22) New York Knicks (25-37)- Carmelo Anthony rewrote history to a certain extent after he forced his way from the Nuggets to the Knicks. He pushed very hard for a trade instead of just waiting half a season to sign with the Knicks in free agency, presumably because being traded before the deadline allowed him to sign a more lucrative contract with the team he really wanted to play for, the Knicks. The result was that the Knicks basically gutted their roster to acquire him and then spent a significant chunk of their salary cap room to resign him. That’s fine, as he has every right to put money over winning. Many of us do the same thing in our own professional careers, so I do not think it makes him innately evil or something silly like that.
However, in the aftermath of the Nuggets-Knicks trade, history was revised in the sense it was all pinned on James Dolan, an easy and favorite media target, and everybody seemed to forget Carmelo’s central role in forcing the trade. I bring this up because now that the Knicks are falling further and further behind in the Eastern Conference playoffs race I can only imagine the litany of articles that we will be treated to this summer (it’s already started) about how unhappy Carmelo is and how much he wants to be traded.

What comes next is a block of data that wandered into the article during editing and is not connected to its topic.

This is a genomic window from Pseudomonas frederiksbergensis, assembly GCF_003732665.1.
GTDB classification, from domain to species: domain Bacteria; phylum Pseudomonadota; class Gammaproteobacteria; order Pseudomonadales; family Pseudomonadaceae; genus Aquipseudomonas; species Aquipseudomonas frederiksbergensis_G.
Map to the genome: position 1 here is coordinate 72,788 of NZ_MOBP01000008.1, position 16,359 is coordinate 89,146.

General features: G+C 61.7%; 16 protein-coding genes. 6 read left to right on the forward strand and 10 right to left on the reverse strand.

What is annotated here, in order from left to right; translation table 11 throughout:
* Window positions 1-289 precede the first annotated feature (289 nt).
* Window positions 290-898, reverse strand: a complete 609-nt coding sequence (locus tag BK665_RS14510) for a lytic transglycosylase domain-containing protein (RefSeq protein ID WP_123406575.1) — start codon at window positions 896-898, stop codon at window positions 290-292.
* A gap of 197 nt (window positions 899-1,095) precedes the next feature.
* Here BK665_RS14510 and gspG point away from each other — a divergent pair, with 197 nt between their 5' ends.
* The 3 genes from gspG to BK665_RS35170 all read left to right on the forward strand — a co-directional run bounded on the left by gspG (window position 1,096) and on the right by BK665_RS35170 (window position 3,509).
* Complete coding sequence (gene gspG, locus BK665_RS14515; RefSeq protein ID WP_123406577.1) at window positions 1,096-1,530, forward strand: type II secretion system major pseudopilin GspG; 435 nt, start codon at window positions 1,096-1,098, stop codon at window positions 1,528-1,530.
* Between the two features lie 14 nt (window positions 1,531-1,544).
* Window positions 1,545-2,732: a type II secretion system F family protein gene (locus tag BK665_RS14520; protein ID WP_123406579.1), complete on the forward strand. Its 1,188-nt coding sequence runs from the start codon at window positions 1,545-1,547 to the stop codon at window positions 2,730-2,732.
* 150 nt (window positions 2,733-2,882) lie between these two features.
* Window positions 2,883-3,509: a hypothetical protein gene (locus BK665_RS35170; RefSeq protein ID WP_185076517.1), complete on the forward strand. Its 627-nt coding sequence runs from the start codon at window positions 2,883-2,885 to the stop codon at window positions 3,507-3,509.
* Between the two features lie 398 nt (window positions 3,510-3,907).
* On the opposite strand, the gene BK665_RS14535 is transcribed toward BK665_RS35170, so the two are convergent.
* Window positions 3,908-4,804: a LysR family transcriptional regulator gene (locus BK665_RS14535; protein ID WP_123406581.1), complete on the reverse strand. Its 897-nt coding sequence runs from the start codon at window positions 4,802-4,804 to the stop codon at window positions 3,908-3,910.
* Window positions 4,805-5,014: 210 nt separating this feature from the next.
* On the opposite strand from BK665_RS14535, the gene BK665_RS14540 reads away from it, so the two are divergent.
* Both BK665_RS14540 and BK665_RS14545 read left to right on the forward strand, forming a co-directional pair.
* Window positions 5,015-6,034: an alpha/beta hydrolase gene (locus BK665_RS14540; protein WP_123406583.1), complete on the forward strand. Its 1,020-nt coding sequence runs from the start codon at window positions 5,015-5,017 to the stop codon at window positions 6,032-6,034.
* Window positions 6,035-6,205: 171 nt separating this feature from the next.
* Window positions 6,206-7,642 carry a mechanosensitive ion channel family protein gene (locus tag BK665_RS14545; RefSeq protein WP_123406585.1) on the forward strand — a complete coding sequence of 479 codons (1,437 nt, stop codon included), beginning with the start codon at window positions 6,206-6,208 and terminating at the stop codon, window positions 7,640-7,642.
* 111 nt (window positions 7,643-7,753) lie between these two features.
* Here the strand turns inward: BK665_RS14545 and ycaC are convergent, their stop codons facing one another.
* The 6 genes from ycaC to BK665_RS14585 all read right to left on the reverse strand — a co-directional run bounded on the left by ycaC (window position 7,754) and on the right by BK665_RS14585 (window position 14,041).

23) New Orleans Pelicans (23-37)- At least Anthony Davis gets to live in New Orleans!
24) Milwaukee Bucks (25-36)- Everybody makes dumb decisions, especially when they’re a NBA GM. Once upon a time I was convinced that Corey Brewer was a future NBA all-star and once upon another time I thought Derrick Williams was going to be a very good NBA player. So, I understand when teams make bad draft picks and free-agent signings. However, with that having been said, I think that it was extremely obvious that the Bucks’ decision to sign Greg Monroe was not going to pan out when they made it, especially given the Bucks’ lack of shooting at other positions.
25) Denver Nuggets (24-37)- Injuries aside, I still really like the Nuggets’ future. They have some question marks, most notably said injuries and certain players such as Emmanuel Mudiay, but I’d much rather much rather have their roster than that of most of the teams immediately ahead of them in this month’s power rankings.